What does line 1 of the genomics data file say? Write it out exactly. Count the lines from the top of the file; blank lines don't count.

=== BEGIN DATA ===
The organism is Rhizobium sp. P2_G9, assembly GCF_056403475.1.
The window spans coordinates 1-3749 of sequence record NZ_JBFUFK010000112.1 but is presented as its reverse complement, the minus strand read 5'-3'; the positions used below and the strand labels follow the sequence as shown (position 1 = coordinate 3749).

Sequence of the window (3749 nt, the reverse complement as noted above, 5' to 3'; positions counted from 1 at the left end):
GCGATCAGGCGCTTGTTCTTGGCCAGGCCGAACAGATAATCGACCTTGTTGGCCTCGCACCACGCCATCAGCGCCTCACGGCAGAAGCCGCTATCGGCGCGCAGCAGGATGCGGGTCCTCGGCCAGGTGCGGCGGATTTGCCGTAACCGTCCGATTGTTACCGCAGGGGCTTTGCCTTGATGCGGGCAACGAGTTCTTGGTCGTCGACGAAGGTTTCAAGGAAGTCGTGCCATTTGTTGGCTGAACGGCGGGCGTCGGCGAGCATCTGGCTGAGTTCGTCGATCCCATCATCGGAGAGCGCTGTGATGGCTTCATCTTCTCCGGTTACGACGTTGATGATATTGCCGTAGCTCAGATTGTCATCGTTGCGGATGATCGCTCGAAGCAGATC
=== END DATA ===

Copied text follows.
The organism is Rhizobium sp. P2_G9, assembly GCF_056403475.1.